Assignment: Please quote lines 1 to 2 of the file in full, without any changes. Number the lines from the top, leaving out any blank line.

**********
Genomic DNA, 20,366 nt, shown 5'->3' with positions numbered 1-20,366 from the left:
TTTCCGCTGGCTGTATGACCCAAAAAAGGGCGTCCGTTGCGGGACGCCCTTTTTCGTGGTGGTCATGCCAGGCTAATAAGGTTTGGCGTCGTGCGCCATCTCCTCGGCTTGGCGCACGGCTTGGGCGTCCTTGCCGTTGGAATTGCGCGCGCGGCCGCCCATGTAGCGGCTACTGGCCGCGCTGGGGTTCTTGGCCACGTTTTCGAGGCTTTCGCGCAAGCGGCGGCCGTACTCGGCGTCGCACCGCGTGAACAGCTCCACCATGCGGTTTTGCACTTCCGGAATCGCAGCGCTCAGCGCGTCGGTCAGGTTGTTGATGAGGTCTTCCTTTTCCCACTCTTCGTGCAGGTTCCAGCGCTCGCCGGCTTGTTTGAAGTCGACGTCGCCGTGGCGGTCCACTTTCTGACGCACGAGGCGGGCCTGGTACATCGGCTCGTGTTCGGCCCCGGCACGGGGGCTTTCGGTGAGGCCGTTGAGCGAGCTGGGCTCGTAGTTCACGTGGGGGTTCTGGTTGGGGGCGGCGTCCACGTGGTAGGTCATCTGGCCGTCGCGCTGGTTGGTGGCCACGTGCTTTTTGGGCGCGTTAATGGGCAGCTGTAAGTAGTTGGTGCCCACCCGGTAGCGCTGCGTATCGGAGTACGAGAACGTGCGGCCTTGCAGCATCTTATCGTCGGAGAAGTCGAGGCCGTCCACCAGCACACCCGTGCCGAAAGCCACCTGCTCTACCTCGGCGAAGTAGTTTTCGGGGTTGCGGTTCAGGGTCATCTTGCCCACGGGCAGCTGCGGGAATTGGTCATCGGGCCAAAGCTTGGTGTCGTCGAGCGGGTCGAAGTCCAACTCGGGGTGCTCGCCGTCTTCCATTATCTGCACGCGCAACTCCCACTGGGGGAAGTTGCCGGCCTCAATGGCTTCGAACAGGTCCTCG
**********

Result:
Genomic DNA, 20,366 nt, shown 5'->3' with positions numbered 1-20,366 from the left:
TTTCCGCTGGCTGTATGACCCAAAAAAGGGCGTCCGTTGCGGGACGCCCTTTTTCGTGGTGGTCATGCCAGGCTAATAAGGTTTGGCGTCGTGCGCCATCTCCTCGGCTTGGCGCACGGCTTGGGCGTCCTTGCCGTTGGAATTGCGCGCGCGGCCGCCCATGTAGCGGCTACTGGCCGCGCTGGGGTTCTTGGCCACGTTTTCGAGGCTTTCGCGCAAGCGGCGGCCGTACTCGGCGTCGCACCGCGTGAACAGCTCCACCATGCGGTTTTGCACTTCCGGAATCGCAGCGCTCAGCGCGTCGGTCAGGTTGTTGATGAGGTCTTCCTTTTCCCACTCTTCGTGCAGGTTCCAGCGCTCGCCGGCTTGTTTGAAGTCGACGTCGCCGTGGCGGTCCACTTTCTGACGCACGAGGCGGGCCTGGTACATCGGCTCGTGTTCGGCCCCGGCACGGGGGCTTTCGGTGAGGCCGTTGAGCGAGCTGGGCTCGTAGTTCACGTGGGGGTTCTGGTTGGGGGCGGCGTCCACGTGGTAGGTCATCTGGCCGTCGCGCTGGTTGGTGGCCACGTGCTTTTTGGGCGCGTTAATGGGCAGCTGTAAGTAGTTGGTGCCCACCCGGTAGCGCTGCGTATCGGAGTACGAGAACGTGCGGCCTTGCAGCATCTTATCGTCGGAGAAGTCGAGGCCGTCCACCAGCACACCCGTGCCGAAAGCCACCTGCTCTACCTCGGCGAAGTAGTTTTCGGGGTTGCGGTTCAGGGTCATCTTGCCCACGGGCAGCTGCGGGAATTGGTCATCGGGCCAAAGCTTGGTGTCGTCGAGCGGGTCGAAGTCCAACTCGGGGTGCTCGCCGTCTTCCATTATCTGCACGCGCAACTCCCACTGGGGGAAGTTGCCGGCCTCAATGGCTTCGAACAGGTCCTCG